Here's a song from their second album, Map of What is Effortless, which helped get me through many long nights at my last job (and still could at my current position if only music were allowed).

Wednesday, January 21, 2009

video #68: Kanye West - Good Morning

Original animation by Takashi Murakami, never released as a true music video but displayed as part of his own travelling exibit.

I do enjoy his work, which I guess makes me a trend-hopping hipster kid, though you'd never catch me dead in a patterned hoodie like the rest of them.

Saturday, January 10, 2009

Iron Maiden - The Loneliness of the Long Distance Runner

Iron Maiden - "The Loneliness of the Long Distance Runner"

From the Chicago Tribune:

Gov. Rod Blagojevich began and ended the day of his impeachment on literary notes. Whether they were high or low ones is yet to be decided by English teachers.

Upon completing his morning jog Friday, Illinois' embattled leader mentioned a short story from the late 1950s to the media gaggle outside his Northwest Side home.

"I feel like the old Alan Sillitoe short story 'The Loneliness of the Long Distance Runner,' " Blagojevich said.

Freudian literary critics may note the hero of that story is a petty criminal who finds solace in running, eventually competing on the track team of a juvenile-detention facility.

Monday, January 5, 2009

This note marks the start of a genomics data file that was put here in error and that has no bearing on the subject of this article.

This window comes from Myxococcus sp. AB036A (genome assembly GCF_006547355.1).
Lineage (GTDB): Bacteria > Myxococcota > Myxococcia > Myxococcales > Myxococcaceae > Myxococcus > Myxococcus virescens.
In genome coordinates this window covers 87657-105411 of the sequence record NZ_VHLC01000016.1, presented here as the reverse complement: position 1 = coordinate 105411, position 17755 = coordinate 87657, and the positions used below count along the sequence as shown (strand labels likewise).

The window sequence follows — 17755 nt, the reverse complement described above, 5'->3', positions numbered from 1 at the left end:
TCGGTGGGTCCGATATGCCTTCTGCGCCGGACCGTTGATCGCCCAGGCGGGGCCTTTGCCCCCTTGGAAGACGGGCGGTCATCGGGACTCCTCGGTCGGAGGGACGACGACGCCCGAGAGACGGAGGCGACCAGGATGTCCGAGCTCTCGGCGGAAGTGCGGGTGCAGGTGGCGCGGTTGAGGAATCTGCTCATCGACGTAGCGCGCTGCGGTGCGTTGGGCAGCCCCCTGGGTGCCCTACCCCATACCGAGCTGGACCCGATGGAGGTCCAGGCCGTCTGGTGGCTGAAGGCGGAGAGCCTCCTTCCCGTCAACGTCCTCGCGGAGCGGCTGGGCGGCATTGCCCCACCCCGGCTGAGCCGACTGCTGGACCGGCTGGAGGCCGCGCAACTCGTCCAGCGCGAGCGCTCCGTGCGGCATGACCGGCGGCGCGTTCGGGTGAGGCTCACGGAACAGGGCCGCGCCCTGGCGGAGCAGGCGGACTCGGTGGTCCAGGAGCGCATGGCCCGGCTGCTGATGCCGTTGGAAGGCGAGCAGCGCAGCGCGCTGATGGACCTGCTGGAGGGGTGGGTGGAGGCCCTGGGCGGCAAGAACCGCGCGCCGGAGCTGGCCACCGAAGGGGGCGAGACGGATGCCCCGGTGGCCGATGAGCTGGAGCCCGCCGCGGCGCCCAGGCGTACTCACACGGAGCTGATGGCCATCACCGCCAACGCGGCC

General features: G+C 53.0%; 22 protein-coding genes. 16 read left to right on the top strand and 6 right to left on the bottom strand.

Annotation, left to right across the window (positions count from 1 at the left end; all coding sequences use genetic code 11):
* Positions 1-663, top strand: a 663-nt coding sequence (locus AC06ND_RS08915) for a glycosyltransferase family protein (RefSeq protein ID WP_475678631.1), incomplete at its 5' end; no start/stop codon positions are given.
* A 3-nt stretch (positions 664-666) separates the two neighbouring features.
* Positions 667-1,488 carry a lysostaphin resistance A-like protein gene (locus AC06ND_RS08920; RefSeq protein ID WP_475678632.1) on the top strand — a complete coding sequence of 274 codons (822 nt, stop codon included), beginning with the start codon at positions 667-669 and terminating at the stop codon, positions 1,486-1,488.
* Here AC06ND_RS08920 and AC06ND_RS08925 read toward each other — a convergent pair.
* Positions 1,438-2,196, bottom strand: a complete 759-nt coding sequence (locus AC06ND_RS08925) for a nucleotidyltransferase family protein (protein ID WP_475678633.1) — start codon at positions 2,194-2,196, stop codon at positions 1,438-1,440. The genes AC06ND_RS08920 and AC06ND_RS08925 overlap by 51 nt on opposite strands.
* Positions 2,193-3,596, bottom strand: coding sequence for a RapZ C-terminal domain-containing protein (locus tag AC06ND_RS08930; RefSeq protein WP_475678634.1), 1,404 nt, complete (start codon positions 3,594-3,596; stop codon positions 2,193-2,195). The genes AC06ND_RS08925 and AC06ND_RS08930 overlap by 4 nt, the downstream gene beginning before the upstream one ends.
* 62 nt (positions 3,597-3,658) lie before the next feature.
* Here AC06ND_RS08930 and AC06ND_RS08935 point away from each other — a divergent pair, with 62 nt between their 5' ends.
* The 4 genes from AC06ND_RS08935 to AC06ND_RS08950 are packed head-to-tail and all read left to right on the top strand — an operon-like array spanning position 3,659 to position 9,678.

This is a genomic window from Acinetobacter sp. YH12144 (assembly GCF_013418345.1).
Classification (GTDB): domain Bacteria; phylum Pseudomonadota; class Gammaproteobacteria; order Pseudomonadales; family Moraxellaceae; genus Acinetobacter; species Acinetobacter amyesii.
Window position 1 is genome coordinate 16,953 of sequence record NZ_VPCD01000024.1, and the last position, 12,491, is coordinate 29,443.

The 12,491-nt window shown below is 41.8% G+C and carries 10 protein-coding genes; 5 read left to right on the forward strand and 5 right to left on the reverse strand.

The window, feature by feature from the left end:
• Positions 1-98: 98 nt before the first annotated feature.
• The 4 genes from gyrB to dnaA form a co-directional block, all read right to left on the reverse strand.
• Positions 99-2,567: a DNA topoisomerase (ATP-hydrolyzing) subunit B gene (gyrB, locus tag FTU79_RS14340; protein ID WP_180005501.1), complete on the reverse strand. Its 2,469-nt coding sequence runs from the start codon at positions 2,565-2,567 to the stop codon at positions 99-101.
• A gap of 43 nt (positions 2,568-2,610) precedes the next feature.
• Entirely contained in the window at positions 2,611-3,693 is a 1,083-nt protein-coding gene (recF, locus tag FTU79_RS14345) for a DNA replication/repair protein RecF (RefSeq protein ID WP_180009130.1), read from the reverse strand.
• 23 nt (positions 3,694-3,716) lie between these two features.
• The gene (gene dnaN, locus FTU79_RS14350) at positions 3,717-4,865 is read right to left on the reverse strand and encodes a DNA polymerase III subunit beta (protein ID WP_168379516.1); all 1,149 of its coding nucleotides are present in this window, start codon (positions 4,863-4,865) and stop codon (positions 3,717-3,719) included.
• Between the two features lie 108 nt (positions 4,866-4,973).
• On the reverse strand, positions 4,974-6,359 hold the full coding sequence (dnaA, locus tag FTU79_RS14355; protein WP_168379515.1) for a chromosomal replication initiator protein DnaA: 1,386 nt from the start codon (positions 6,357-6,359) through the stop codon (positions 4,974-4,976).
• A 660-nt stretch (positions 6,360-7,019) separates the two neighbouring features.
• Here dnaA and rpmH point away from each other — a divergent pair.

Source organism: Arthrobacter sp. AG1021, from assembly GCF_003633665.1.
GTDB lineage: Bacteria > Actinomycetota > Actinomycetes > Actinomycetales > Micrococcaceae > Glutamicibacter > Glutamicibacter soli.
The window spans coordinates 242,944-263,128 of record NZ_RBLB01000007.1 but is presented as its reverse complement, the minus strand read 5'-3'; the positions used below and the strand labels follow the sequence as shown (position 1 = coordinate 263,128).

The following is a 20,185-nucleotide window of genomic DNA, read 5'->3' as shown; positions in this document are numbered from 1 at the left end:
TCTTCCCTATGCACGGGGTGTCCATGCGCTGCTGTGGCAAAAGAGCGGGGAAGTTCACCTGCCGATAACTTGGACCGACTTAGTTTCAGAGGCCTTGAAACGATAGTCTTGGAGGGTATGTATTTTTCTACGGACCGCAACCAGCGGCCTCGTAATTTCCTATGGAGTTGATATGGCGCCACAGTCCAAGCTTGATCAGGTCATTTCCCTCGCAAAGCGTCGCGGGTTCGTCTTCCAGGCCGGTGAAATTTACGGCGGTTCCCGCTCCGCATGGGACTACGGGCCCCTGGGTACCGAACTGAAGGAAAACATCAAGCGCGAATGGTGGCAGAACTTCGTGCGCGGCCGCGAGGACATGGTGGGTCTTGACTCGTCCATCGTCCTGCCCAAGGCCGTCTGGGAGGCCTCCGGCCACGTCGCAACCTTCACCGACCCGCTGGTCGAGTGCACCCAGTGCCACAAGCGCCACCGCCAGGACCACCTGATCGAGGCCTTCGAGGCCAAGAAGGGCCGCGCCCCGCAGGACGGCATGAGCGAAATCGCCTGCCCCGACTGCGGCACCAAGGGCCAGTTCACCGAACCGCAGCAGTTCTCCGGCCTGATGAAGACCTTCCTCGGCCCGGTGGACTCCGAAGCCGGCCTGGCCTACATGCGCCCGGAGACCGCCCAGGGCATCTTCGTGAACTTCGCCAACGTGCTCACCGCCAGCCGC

I Wanna Be Your Dog

Not to single out these particular breeders or anything, I just saw this sign while on the way to work today and couldn't help but feel like it all seemed so familiar.

Friday, January 2, 2009

some great blogs

Most blogs on the Internet, including the one you're reading right now, are, more or less, fairly terrible. But once in a while I find a few that aren't. It's then that I'm reminded why I wanted to start a blog in the first place, and the enthusiasm that I felt when I first began. Along the way, I was sure, I'd find lots of other people online who'd feel the same way, or that I'd somehow find my place in the greater blogosphere and really hit it off with a bunch of other writers.

This never really happened, probably because finding and keeping up with other blogs takes actual effort and curiosity, which I wasn't feeling very much in the past year. I had a blogroll on this page listing a few blogs from people I vaguely knew from message boards (half of which died in the past year). It was a placeholder that was meant to be temporary until I found my own place in the greater blogosphere and had some real contacts that I could promote or throw up at the top of the page like a worthless list of Myspace friends. I'm probably not going to put it back up or try to assemble a new one. If I did, however, it might look something like this:
You already know this man, probably no need to say anything about him as a writer. But since his hip injury left him bedridden this past spring, he's ran a blog that's showcased some of his most personal and entertaining writing. Unsurprisingly, most of his entries focus on film but it's the ones that don't that are the most compelling and/or hilarious. Read his entry on rice cookers and see if you don't find yourself dusting off yours or wandering over to Amazon to buy one. Or his piece on the post-irony consuming our culture. His belated and unofficial "review" of Ben Stein's documentary Expelled is one of the most calculated but brutal takedowns I've ever read on the Internet. Ebert has been a regular presence in my life ever since I started reading papers at 13 or 14. How lucky I feel that he seems urgently compelled to write even more with each passing year.